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Compass Marine How To | all galleries >> Welcome To >> LiFePO4 Batteries - Thoughts & Musings > Moving Towards Better Accuracy In Testing
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Moving Towards Better Accuracy In Testing

One of the things I offer my customers is 20 hour capacity testing for their expensive AGM or GEL batteries. Some even take advantage of it for flooded deep cycle. The only true way to test a lead acid battery, for use as a deep cycle bank, is to physically capacity test it using industry standard testing procedures. The 20 hour test is most representative of the loads used on boats and thus a true 20 hour capacity test is what I use.

Many years ago I built an Ah capacity tester using an Ah counter, relays and DC loads but the accuracy was not as good as I would like because the DC load needs to stay steady the entire duration and this means manual manipulation. As the voltage decays the current you initially set at 12.7V changes, thus changing the batteries discharge rate. With an non steady discharge rate, on lead acid batteries, this results in less than stellar accuracy. With LiFePO4 holding the current steady, while capacity testing the bank, is less critical because of the low Peukert effect.

A few years ago I had Mark Grasser, of Mark Grasser DC Solutions, build me a custom DC constant load tester for Ah capacity testing batteries at the 20 hour rate. This device worked well but still I wanted better control, easier set up and better overall accuracy.

I finally invested in a lab grade DC electronic load with battery testing capability. What a world of difference! The accuracy of these devices is amazing but they are not inexpensive.

At capacity test #12 (cycle #550) I switched this battery bank over to the new DC electronic load tester. All testing from this point forward will be done using this device. My new baseline was established at cycle #550 and the bank delivered an astounding 419.2 Ah's at a 30A constant load after 550 cycles!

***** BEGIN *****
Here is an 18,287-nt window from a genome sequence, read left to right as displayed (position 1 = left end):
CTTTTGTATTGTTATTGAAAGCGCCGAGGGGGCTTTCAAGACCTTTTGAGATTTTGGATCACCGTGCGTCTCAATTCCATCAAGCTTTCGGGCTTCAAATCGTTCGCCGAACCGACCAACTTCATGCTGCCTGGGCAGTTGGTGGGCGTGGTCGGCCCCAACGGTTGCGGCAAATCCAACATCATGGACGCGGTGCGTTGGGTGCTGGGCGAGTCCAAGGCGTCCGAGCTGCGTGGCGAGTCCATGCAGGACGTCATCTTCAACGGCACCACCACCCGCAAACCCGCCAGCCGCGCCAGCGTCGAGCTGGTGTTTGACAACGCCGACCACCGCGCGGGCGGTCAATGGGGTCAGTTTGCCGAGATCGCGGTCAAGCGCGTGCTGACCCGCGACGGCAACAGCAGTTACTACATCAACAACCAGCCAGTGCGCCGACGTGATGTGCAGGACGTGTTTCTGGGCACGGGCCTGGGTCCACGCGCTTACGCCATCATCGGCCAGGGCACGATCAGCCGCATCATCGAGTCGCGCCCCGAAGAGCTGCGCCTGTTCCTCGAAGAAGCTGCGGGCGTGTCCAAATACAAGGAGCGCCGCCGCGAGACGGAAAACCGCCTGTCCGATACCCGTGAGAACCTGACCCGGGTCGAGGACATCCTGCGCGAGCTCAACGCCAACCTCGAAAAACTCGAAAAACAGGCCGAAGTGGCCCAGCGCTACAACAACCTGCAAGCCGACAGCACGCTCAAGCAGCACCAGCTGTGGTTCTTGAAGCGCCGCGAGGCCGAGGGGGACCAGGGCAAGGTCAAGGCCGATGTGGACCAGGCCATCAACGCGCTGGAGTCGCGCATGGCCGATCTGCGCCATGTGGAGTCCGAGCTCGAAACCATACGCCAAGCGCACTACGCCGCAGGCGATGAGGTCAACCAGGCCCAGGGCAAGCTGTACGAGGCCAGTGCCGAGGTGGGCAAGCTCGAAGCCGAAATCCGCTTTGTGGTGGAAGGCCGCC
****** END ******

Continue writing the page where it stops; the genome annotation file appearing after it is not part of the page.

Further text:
I hesitate to compare this capacity figure to the previous 11 capacity tests but it was very close to them and the bank delivered 419.2Ah's. From any 400Ah rated bank with 550 cycles on it this is something I would have never believed, had I not done the testing myself.

This bank is proving my initial skepticism as perhaps being wrong. While the discharge rate was lower using the DC electronic load the Peukert effect on this bank is also low. What really matters, or should, to myself or anyone using these as a house bank, is how many Ah's can you get at your average house loads? The answer for this bank is in excess of 400Ah's even at 550 cycles in...

I do believe I have lost some capacity in those 550 cycles, but not much. The last test using the old testing rig was 423 Ah's.. Tests using the old method & equipment yielded anywhere from 421Ah's to a high of 426Ah's. This test was at 30A, not 100A, but with a higher accuracy piece of equipment and no inverter, just a pure DC load. Still this bank delivers more Ah capacity at a 30A load, which is multiples more than our average on-board load, and that is good! We have 419 Ah's of capacity, at a 30A constant load, after 550 cycles. I'm a happy camper!!

Pictured here is the 400Ah bank a 60A lab grade power supply for charging and the 40A lab grade DC electronic load tester. Most of the smaller wires, in this spaghetti mess, are voltage sensing leads...

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Greg Anderson 01-Dec-2016 21:23
Just read your thoughts and musings again. Great read
I have read up on lithium batteries for years (Still a learner driver ) and now am installing them on my 38ft sailing catamaran. I am nearing the end of the build (Wiring stage) and costs are starting to climb.

I have
100amp Winston Start battery with a BCU low and high voltage cut out (11.9V or above 15.9V)
with BMS

400amp Winston House bank with a BCU low and high voltage cut out (11.9V or above 15.9V)
with BMS

2*Yanmar with 80amp hitachi alternators
500watts solar (may but extra on at a later date)

Suppliers are now telling me that the Alternators will blow/burn out or damage other equipment (ie solar spike) if the BCU disconnects the battery or the motors will shut down at worst time, I have all charging into batteries at 14.2v, the BCU will only cut the power when it hits above 15.9V.

I have been told me a few times about this and I am getting a bit concerned, my friend has the same equipment I have and has had no problem yet (2 years). Not sure if they are drumming up some more business. Yes I have a dumb regulator, but to change over would cost me a bit external regulators $1500.00 plus rewiring of regulator, maybe new ones?

Have you any links or any other use full info that may point me in the right direction to help me out.

Thank you Greg